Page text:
What you need to know:
- The traders, who have been doing business at border points, are now hunting for grains in villages in Teso Sub-region.
A food crisis in Kenya has triggered a mad dash for grains in Teso Sub-region by Kenyan traders, which has escalated the price of the commodities in the sub-region.
Some Kenyan traders now buy grains directly from Uganda villages, while others use brokers.
Mr Ali Bwire, a Kenyan grains dealer, told this publication in an interview last week that grains that pass through Busia border are taken to Turkana and Masai land where food shortage has caused a humanitarian crisis.
“Yes, there was a ban on Ugandan grain, but the current situation back at home has seen the prices of posho (Unga) rise, that ban is no longer applicable, we need maize for humans and poultry consumption,” he said.
Mr Julius Eliru, a produce dealer in Soroti District, said the mad dash for grains and cereals has seen prices of maize, sorghum, millet, green grams, cow peas and simsim skyrocket.
“Kenyans are in urgent need of bulk supplies, but the grains are limited,” he said.
Mr Eliru said maize is being bought from the village suppliers at Shs1,700 per kilogramme up from the initial Shs500, sorghum has shot up from Shs400 to Shs1,400, green grams from Shs250 to Shs1,800, cowpeas from Shs1,500 to Shs1,700, and groundnuts from Shs5,000 to Shs7,000, depending on the variety.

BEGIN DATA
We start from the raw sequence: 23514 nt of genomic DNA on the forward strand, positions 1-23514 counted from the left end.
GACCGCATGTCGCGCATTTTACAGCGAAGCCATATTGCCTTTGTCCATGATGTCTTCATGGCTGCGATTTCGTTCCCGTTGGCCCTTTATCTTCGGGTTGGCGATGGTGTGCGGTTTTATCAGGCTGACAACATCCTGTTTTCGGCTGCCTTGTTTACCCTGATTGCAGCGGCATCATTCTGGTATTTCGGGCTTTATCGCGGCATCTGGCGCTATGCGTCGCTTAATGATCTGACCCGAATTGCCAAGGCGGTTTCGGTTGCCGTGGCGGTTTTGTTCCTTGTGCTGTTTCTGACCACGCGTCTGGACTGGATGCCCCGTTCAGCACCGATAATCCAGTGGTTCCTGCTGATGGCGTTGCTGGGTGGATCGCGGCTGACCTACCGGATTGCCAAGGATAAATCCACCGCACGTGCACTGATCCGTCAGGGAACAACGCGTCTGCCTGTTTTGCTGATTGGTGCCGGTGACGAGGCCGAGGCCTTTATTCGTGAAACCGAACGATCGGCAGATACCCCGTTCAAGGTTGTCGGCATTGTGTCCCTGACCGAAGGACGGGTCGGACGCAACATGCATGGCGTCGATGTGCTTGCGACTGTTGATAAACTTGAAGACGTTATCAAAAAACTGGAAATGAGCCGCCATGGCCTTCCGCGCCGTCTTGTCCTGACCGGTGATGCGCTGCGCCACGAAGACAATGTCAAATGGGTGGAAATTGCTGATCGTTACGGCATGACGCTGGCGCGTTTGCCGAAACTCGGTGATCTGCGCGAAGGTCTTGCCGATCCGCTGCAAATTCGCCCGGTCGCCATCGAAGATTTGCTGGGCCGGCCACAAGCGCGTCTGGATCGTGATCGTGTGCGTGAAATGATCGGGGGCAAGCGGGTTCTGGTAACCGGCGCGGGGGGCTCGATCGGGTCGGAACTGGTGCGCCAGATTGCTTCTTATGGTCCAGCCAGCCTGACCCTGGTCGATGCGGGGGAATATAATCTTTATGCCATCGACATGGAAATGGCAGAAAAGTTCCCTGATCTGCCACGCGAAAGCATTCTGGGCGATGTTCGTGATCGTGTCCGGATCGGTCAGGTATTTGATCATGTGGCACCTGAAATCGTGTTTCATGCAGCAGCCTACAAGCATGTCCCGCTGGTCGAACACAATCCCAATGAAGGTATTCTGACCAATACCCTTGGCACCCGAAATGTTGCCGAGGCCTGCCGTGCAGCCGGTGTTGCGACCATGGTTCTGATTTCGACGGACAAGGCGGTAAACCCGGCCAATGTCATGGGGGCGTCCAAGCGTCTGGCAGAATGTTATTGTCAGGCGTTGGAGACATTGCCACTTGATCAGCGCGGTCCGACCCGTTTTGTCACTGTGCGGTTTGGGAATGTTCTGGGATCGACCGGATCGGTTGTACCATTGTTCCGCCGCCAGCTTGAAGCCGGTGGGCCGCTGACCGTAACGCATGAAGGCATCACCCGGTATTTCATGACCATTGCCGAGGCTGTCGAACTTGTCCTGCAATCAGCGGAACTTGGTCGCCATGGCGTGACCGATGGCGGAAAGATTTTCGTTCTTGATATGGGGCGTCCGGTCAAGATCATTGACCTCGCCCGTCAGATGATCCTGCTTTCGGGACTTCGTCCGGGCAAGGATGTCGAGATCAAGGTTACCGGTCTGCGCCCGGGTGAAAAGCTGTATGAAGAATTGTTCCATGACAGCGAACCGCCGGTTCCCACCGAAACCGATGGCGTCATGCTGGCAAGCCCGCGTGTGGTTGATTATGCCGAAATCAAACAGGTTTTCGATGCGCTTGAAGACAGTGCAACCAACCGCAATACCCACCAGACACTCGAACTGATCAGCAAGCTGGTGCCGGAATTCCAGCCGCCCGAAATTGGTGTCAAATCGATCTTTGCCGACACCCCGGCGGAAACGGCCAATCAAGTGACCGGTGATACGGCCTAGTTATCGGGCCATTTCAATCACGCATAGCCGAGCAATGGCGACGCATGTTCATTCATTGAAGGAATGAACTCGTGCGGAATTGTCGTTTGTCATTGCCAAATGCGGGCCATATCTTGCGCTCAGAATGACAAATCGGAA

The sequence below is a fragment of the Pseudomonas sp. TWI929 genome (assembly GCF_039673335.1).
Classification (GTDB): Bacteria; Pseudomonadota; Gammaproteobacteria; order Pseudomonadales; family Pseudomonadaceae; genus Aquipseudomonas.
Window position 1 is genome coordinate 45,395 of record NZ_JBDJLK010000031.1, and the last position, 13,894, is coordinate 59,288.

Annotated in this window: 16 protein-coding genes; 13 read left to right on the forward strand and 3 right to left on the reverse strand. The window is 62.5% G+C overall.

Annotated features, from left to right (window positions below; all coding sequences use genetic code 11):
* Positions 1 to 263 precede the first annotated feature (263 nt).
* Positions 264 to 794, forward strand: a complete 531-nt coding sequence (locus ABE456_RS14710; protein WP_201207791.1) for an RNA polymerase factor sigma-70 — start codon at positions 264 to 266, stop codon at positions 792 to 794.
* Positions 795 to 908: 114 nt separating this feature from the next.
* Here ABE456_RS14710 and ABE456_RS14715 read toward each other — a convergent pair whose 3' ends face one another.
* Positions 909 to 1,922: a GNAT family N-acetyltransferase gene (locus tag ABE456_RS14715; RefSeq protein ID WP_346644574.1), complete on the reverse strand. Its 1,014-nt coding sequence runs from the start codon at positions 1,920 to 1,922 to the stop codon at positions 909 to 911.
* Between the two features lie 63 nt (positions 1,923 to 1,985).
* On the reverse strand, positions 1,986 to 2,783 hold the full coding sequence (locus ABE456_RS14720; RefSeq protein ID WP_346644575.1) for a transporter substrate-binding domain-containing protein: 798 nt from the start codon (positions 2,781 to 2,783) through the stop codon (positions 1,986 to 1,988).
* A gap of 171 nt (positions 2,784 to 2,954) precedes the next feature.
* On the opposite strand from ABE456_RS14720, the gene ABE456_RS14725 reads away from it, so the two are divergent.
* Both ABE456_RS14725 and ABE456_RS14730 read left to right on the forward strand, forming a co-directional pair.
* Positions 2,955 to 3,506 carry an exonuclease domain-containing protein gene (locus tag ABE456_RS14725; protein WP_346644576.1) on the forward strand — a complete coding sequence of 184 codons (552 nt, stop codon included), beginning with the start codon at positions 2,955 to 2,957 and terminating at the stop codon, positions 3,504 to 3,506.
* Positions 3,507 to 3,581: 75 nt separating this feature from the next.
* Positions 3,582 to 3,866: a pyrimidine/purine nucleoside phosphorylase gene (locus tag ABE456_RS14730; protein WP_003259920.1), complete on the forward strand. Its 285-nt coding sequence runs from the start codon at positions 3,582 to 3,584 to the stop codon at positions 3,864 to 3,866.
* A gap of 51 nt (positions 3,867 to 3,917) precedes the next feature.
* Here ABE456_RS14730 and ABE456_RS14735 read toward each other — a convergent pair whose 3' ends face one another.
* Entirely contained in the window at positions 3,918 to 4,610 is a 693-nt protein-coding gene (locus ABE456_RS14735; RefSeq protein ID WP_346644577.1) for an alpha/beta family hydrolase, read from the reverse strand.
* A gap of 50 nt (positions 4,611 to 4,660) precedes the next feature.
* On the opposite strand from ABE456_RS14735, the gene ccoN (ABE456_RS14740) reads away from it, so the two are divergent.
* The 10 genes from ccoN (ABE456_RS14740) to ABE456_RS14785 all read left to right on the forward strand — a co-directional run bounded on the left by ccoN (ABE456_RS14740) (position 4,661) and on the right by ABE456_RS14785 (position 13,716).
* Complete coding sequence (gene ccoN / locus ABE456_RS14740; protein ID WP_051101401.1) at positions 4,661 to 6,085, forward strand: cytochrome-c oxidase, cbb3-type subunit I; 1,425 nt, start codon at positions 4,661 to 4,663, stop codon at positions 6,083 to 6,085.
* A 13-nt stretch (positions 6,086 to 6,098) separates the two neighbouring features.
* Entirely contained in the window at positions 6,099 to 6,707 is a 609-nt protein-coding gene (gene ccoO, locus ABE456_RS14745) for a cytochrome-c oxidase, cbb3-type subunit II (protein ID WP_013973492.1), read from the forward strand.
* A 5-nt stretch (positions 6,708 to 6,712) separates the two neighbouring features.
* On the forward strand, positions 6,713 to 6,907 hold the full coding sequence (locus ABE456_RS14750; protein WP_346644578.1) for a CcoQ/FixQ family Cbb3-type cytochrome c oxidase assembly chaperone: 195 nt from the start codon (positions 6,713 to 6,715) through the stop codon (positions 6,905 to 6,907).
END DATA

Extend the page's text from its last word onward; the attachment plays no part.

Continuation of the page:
Mr Emmanuel Ojanga, a worker at Okapel 2 millers in Soroti, said Kenyan traders have deployed brokers at the industrial area to buy all grains on sale.
“Kenyans have brokers that buy grains and when they have realised their target, they escort the produce up to the border where it is finally transported to the final destination,” Mr Ojanga said.
Mr Said Salim, a Kenyan broker in Soroti, said their role is restricted to the identification of produce.
“We do not hold the cash, the Kenyans or the traders from Busia and Malaba always come to make their payments directly with the dealers,” Mr Salim said.
Mr Joel Okello, another broker, anticipates the food prices in the sub-region to rise further due to the current poor harvest.
“I am sure there will be a challenge with food supply to meet the market demand in the subsequent months,” Mr Okello said.
A produce dealer from Busia, who spoke on condition of anonymity, accused the government of laxity in enforcing rules concerning foreign traders.
He said the foreign traders have deprived them of their rights and business opportunities by skipping trade channels.
“You cannot cross from Uganda to Kenya without showing your national ID and a passport, but in Uganda, everybody including foreigners is free to do whichever kind of business they want,” he said.
He added that the Busia and Malaba markets are supposed to work as centres for exchanging goods between citizens and their neighbouring countries, but this has lost meaning as Kenyans go beyond the border to buy goods.
In March 2021, Kenya banned Ugandan maize over allegations that they are intoxicated with aflatoxins.
The ban was later lifted in May of the same year.